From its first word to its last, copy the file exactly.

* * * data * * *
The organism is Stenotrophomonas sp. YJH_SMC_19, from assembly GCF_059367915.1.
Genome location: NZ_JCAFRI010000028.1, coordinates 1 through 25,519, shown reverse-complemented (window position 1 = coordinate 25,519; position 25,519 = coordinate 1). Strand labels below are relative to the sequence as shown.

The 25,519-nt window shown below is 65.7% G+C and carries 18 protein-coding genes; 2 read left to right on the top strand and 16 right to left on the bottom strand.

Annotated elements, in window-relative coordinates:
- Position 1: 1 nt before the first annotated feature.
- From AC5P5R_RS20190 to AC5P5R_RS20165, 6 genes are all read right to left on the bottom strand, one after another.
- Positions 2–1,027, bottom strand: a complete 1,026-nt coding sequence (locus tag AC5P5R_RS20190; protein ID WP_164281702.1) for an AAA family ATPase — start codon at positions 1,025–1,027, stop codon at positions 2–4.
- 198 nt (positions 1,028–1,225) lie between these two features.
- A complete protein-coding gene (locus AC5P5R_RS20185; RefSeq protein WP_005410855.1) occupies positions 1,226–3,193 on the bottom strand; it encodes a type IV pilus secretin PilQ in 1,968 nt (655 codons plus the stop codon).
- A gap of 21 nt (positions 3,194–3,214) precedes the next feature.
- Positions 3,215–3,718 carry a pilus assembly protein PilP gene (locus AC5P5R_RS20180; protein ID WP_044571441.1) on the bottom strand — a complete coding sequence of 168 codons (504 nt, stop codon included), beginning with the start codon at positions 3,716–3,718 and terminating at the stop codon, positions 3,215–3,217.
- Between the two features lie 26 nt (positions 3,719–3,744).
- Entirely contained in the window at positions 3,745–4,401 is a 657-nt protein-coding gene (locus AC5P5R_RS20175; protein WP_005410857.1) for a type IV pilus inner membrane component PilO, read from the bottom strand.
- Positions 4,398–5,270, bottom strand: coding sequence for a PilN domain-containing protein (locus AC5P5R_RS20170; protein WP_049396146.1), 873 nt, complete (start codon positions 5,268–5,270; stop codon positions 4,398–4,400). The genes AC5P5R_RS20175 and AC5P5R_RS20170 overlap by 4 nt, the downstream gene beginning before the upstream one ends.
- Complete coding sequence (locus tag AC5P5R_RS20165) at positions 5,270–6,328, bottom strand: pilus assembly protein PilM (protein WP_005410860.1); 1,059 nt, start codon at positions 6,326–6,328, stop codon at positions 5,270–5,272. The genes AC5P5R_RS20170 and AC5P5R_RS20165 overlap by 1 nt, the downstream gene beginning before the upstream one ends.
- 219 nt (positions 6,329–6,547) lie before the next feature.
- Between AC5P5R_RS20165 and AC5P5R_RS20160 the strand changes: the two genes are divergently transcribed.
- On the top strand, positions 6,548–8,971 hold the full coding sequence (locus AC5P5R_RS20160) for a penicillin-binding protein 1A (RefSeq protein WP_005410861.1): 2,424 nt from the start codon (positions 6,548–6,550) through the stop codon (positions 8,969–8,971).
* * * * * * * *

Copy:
The organism is Stenotrophomonas sp. YJH_SMC_19, from assembly GCF_059367915.1.
Genome location: NZ_JCAFRI010000028.1, coordinates 1 through 25,519, shown reverse-complemented (window position 1 = coordinate 25,519; position 25,519 = coordinate 1). Strand labels below are relative to the sequence as shown.

The 25,519-nt window shown below is 65.7% G+C and carries 18 protein-coding genes; 2 read left to right on the top strand and 16 right to left on the bottom strand.

Annotated elements, in window-relative coordinates:
- Position 1: 1 nt before the first annotated feature.
- From AC5P5R_RS20190 to AC5P5R_RS20165, 6 genes are all read right to left on the bottom strand, one after another.
- Positions 2–1,027, bottom strand: a complete 1,026-nt coding sequence (locus tag AC5P5R_RS20190; protein ID WP_164281702.1) for an AAA family ATPase — start codon at positions 1,025–1,027, stop codon at positions 2–4.
- 198 nt (positions 1,028–1,225) lie between these two features.
- A complete protein-coding gene (locus AC5P5R_RS20185; RefSeq protein WP_005410855.1) occupies positions 1,226–3,193 on the bottom strand; it encodes a type IV pilus secretin PilQ in 1,968 nt (655 codons plus the stop codon).
- A gap of 21 nt (positions 3,194–3,214) precedes the next feature.
- Positions 3,215–3,718 carry a pilus assembly protein PilP gene (locus AC5P5R_RS20180; protein ID WP_044571441.1) on the bottom strand — a complete coding sequence of 168 codons (504 nt, stop codon included), beginning with the start codon at positions 3,716–3,718 and terminating at the stop codon, positions 3,215–3,217.
- Between the two features lie 26 nt (positions 3,719–3,744).
- Entirely contained in the window at positions 3,745–4,401 is a 657-nt protein-coding gene (locus AC5P5R_RS20175; protein WP_005410857.1) for a type IV pilus inner membrane component PilO, read from the bottom strand.
- Positions 4,398–5,270, bottom strand: coding sequence for a PilN domain-containing protein (locus AC5P5R_RS20170; protein WP_049396146.1), 873 nt, complete (start codon positions 5,268–5,270; stop codon positions 4,398–4,400). The genes AC5P5R_RS20175 and AC5P5R_RS20170 overlap by 4 nt, the downstream gene beginning before the upstream one ends.
- Complete coding sequence (locus tag AC5P5R_RS20165) at positions 5,270–6,328, bottom strand: pilus assembly protein PilM (protein WP_005410860.1); 1,059 nt, start codon at positions 6,326–6,328, stop codon at positions 5,270–5,272. The genes AC5P5R_RS20170 and AC5P5R_RS20165 overlap by 1 nt, the downstream gene beginning before the upstream one ends.
- 219 nt (positions 6,329–6,547) lie before the next feature.
- Between AC5P5R_RS20165 and AC5P5R_RS20160 the strand changes: the two genes are divergently transcribed.
- On the top strand, positions 6,548–8,971 hold the full coding sequence (locus AC5P5R_RS20160) for a penicillin-binding protein 1A (RefSeq protein WP_005410861.1): 2,424 nt from the start codon (positions 6,548–6,550) through the stop codon (positions 8,969–8,971).